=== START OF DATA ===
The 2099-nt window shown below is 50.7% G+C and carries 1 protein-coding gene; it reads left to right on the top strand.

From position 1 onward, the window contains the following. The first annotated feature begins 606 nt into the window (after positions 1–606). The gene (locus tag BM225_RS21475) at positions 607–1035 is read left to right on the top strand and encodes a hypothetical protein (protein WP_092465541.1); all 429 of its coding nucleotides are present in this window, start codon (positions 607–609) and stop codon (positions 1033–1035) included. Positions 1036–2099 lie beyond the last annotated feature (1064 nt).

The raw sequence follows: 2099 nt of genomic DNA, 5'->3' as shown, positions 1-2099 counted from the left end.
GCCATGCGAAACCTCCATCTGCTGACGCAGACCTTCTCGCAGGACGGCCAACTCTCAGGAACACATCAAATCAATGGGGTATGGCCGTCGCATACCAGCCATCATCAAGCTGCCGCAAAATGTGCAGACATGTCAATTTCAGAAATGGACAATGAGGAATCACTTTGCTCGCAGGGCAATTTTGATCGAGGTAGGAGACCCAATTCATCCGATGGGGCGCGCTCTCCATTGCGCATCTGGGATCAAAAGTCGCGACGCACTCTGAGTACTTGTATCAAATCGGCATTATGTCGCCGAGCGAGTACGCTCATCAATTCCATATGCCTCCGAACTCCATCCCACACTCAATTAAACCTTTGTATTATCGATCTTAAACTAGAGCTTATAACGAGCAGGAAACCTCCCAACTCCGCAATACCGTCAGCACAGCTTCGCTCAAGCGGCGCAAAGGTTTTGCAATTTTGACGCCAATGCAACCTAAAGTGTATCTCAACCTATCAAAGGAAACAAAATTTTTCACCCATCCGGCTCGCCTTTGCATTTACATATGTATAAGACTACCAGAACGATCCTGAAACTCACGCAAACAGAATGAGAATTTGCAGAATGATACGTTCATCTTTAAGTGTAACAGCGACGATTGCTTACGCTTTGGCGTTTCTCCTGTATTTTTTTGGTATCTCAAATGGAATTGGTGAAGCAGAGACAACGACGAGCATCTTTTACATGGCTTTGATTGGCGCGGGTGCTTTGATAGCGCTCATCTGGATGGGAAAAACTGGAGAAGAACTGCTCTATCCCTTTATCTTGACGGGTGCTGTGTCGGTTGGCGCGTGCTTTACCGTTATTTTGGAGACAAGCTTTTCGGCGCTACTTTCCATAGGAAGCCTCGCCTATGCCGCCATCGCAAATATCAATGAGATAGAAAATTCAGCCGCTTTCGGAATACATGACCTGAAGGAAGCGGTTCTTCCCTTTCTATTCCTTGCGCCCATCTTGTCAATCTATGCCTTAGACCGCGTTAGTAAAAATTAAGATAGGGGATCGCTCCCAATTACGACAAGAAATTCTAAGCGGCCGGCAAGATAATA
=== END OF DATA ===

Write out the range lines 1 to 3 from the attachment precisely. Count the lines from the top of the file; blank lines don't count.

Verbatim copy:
The 2099-nt window shown below is 50.7% G+C and carries 1 protein-coding gene; it reads left to right on the top strand.

From position 1 onward, the window contains the following. The first annotated feature begins 606 nt into the window (after positions 1–606). The gene (locus tag BM225_RS21475) at positions 607–1035 is read left to right on the top strand and encodes a hypothetical protein (protein WP_092465541.1); all 429 of its coding nucleotides are present in this window, start codon (positions 607–609) and stop codon (positions 1033–1035) included. Positions 1036–2099 lie beyond the last annotated feature (1064 nt).

The raw sequence follows: 2099 nt of genomic DNA, 5'->3' as shown, positions 1-2099 counted from the left end.